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Is the second て here used for the meaning of 'via'? I searched 'なんて', found it is usually to express emotional feelings and may not fits this sentence. But for 'via', shouldn't it be 'で'? Like "大きい声で読んでください" and the previous '英語で', so probably I'm wrong.

And I searched for the usage of last '言うの' but only to find '言うの意味' or something. What's the final 'の' used for?

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You're correct to assume that this なんて is not being is used to express emotion. (Actually, there are two different なんて that can convey emotion; one expresses derision or dismissiveness, while the other expresses surprise or admiration.)

In your example, 英語でなんて言うの is just an informal way of saying 英語で何{なん}と言うのですか. In informal speech, the quotative particle と often becomes って. After words that end with ん, it instead becomes て, as explained in 大辞林:

て 〔 助詞「って」が撥音「ん」で終わる語に付く場合に用いられる〕 一 ( 格助 ) 「って」(格助)に同じ。 「これはなん-いうのだろう」 「ぼくは知らん-答えておいた」

If you try to pronounce なんって, it should be clear why this change occurs.

For the sentence-final の, see @KHS's answer to your question, and also, as broccoli face - mask cloth suggested in a comment, the answers to this earlier question.

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“ これって英語でなんて言うの”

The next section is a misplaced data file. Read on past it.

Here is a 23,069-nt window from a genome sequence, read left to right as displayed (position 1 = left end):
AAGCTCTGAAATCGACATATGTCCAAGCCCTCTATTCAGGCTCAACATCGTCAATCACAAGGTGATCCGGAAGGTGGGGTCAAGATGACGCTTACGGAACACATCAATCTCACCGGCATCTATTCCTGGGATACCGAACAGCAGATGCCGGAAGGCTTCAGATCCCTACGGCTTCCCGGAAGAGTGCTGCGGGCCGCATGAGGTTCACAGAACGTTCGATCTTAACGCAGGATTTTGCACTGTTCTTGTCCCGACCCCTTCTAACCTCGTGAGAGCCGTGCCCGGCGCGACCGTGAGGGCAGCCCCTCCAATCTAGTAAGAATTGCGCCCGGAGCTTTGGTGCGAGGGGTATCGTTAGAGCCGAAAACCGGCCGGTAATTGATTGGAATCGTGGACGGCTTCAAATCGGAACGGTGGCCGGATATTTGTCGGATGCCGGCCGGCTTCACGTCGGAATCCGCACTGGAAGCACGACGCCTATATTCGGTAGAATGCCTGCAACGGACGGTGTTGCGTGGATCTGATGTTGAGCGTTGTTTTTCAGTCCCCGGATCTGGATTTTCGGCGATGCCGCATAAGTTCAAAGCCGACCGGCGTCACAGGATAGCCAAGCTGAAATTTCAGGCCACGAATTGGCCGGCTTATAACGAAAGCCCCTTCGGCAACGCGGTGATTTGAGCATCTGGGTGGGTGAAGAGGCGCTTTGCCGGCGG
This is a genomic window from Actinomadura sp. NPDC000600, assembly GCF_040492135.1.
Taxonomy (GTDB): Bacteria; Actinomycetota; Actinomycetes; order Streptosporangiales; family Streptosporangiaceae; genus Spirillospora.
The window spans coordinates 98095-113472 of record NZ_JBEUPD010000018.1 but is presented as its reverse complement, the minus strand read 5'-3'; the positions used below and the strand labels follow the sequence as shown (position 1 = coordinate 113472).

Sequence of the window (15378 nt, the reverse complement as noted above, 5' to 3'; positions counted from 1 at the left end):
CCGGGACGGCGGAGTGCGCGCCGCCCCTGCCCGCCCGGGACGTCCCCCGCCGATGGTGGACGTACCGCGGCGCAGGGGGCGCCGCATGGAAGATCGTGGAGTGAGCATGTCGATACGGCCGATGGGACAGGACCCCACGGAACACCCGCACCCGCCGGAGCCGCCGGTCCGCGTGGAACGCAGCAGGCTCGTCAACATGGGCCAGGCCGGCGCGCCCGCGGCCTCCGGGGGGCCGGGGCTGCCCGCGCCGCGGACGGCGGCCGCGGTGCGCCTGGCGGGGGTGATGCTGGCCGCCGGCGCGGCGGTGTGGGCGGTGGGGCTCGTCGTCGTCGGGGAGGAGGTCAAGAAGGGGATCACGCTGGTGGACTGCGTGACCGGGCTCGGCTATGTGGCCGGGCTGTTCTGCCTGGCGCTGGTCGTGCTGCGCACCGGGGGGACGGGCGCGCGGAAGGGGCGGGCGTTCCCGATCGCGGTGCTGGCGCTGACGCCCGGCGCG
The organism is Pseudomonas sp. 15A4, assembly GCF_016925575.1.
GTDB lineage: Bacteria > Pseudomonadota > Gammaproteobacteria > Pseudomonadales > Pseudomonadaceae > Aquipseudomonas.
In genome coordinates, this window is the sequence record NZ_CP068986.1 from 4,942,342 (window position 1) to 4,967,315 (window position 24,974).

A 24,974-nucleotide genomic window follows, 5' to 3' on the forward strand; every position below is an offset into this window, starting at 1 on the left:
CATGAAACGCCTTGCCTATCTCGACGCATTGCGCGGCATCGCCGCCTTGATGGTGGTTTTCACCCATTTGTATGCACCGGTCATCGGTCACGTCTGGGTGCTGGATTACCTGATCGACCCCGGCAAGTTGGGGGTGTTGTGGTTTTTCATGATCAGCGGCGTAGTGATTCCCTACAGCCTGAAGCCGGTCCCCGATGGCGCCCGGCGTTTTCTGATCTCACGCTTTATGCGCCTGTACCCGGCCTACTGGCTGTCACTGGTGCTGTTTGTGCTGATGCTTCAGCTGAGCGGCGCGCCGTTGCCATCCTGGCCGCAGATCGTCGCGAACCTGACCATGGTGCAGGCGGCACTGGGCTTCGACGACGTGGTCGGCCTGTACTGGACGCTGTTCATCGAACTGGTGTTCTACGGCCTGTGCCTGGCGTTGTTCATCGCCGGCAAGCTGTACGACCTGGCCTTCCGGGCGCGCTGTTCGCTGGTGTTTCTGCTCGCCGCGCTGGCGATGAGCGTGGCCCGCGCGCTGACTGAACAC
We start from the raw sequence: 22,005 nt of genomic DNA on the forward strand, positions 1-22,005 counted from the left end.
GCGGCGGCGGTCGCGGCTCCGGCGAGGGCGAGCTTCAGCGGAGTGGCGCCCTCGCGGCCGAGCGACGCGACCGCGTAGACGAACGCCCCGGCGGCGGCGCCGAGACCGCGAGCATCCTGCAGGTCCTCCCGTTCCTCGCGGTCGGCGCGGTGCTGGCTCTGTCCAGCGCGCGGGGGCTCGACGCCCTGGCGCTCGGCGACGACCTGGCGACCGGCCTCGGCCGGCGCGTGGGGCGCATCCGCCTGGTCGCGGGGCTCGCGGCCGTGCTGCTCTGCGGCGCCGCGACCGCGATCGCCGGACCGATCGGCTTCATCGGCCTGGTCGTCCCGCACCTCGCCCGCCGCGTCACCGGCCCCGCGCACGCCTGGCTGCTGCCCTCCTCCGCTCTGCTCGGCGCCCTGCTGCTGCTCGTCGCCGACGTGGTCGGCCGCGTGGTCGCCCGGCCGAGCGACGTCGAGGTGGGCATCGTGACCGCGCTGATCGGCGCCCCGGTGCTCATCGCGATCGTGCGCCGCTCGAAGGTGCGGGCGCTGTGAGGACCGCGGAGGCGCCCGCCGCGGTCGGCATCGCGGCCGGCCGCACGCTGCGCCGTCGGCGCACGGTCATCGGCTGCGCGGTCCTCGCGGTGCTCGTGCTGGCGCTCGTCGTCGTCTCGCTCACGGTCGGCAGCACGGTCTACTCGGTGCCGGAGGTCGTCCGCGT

It is colloquial. In proper (written) Japanese, the sentence could be expressed like "(あなたは)これを英語で何と言います(か)?" ("What would you call it in English?").

これ ”って”(=を/のことを:of/about) なんて言う(の)? By putting "の" in the end of the sentence, you would add some friendly or casual or childish atmosphere. For instance, if you are talking to young children or your siblings, you may put "の" in the end. (But if it is for an adult stranger, you may sound a bit impolite or over‐familiar.It depends.)

Am answering your question?

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    Are you sure that って = を here? I always understood it to be a colloquial は. Sep 1 '20 at 8:14
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    Thanks for your kind answer. Sorry to not mention that it's the second て in なんて that confuses me. For the first て, I basically know it's about starting a topic. But for the second, I have no idea.
    – lincr
    Sep 1 '20 at 9:05
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    I agree with @user3856370 that は is closer than を, and for what it's worth, 大辞林 glosses this って as 「というのは」.
    – Nanigashi
    Sep 1 '20 at 17:07

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